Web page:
Graham Reid | | 3 min read
The history of music is the history of revolution.
Sometimes the change is technological – the invention of the piano caused a massive upheaval in the way people wrote and played music and it changed the sensibilities of the 18th and 19th Century listening public.
Similarly, the electric guitar and amp became the musical equivalent of the AK47 as rock’n’roll revolutionaries took the fight to the establishment. They fought the law and, for a change, the law lost.
Sometimes revolution is simply social and artistic without technological innovation. It is hard to believe there were riots when Stravinsky unveiled The Rite of Spring in 1913. He changed classical music but the piece sounds tame now. But so too does the Sex Pistols’ Never Mind the Bollocks, which also antagonised and thrilled audiences in equal measure 65 years later.
Other times the revolution is a quiet subversion from within, so that the full impact of the mutiny is not apparent for many years.
Such a musical coup d’etat has been occurring in classical music for the past two decades. And, weirdly, it is the conservatives, the people who look back over their shoulder to see the way things should be done, who are changing music for the better.
The drive to present an “authentic” experience saw musicians taking up the original instruments used when the song was first written. So, instead of the full, rich tone of the modern cello, you’d get the more woody, reedy sound of the violincello; the monochrome of the harpsichord instead of the piano’s tonal kaleidoscope. It’s fair to say reaction to this change was mixed.
But when musicians turned their attention to the way old music was presented back in the day, the desire for authenticity proved an utter triumph and changed classical vocal music, in particular, in a fundamental way.
For instance, in Bach’s time there was no massive choir and full orchestra. He was a successful composer but with limited resources and he wrote his songs with what was available at the time – a small singing ensemble and chamber orchestra.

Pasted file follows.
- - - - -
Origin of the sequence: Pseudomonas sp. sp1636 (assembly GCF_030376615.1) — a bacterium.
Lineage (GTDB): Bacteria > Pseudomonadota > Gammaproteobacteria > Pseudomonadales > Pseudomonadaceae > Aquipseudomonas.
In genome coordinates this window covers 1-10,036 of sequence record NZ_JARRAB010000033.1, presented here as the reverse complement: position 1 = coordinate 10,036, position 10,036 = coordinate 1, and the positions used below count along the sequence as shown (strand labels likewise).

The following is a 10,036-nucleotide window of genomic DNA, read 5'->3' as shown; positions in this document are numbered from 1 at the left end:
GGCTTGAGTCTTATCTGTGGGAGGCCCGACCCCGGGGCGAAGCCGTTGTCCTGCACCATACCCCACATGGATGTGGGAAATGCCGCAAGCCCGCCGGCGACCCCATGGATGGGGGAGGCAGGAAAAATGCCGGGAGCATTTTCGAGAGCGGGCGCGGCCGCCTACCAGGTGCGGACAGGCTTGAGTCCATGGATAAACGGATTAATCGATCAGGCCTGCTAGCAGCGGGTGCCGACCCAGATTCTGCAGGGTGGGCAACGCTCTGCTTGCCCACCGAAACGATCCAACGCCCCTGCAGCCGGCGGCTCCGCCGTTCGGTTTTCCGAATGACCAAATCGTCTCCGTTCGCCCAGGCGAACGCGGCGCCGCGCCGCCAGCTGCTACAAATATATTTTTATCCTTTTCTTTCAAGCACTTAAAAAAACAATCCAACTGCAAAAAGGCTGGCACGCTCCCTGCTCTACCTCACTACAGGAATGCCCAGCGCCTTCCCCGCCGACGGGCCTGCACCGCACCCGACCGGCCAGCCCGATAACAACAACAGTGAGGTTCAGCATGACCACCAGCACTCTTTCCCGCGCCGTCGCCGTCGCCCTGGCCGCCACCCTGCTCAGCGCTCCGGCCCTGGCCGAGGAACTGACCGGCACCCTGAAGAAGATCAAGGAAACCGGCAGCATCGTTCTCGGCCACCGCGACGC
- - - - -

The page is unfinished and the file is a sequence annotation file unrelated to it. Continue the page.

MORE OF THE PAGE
Yet until recently Bach’s great pieces like the Mass in B Minor were performed with a small army of singers and an orchestra featuring more bells and whistles than at a Morris dancers’ Jamboree.
This resulted in many of the best songs being lost in the muddle of massed voices and instrumentation. Even classical superstars such as Sir Neville Marriner, who recorded a terrific version with Janet Baker and Robert Tear, among others, over-egged their Bach omelette.
In 2006, the Netherlands Bach Society, featuring a bunch of relative nobodies, staged the B Minor Mass with only a 21-strong orchestra, five soloists and a choir of just nine singers (the soloists pitch in when not required for main singing duties).
It certainly beggars belief they staged it with just five fiddles, one viola, one cello and a double bass.
The result from such drastic downsizing in personnel is a complete reinvention of Bach’s masterpiece; it truly sounds as if made anew. The big chorus numbers like opening track Kyrie eleison manage the neat trick of sounding intimate yet still larger-than-life. For the first time you can actually hear the words being sung rather than massed blocks of notes.
But it is when all the soloists pitch in together on tunes like Et incarnates est and Crucifixus that this version is elevated into the music of the Gods. The singing is delicate, perfectly poised and achieves a symmetry that is simultaneously sober and uplifting.
The singing is somehow different from the way classical singers used to do it last century; it is more natural and easier on the ear and this can be directly attributed to the “authenticity” movement.
A good comparison can be found in pop music, which in the Fourties and Fifties was dominated by this romantic style of singing featuring a heavy vibrato (classical was also infected; listen to violinists Fritz Kreisler or Yehudi Menuhin and cringe).
But this gave way to a more naturalistic, less mannered style of singing and that’s what the authenticisists have achieved with classical.
It’s not just my opinion; I’ve interviewed classical singers, who, when quizzed about this revolution, are adamant that singing styles have changed.
If I was to cite one piece to convince pop fans that classical music will rock their world, it would by the Netherlands Bach Society’s Mass in B Minor. It is a masterpiece, chock full of great tunes.
Viva la revolution.
POP EQUIVALENT: Like one of those rare
classic rock albums where nearly every single song is a gem. For me
that would be Radiohead’s The Bends
Nick Smith is an Auckland writer and a musician who recorded for the short-lived Real Groovy Records label in the Eighties. You can hear one of his songs pulled From the Vaults here.
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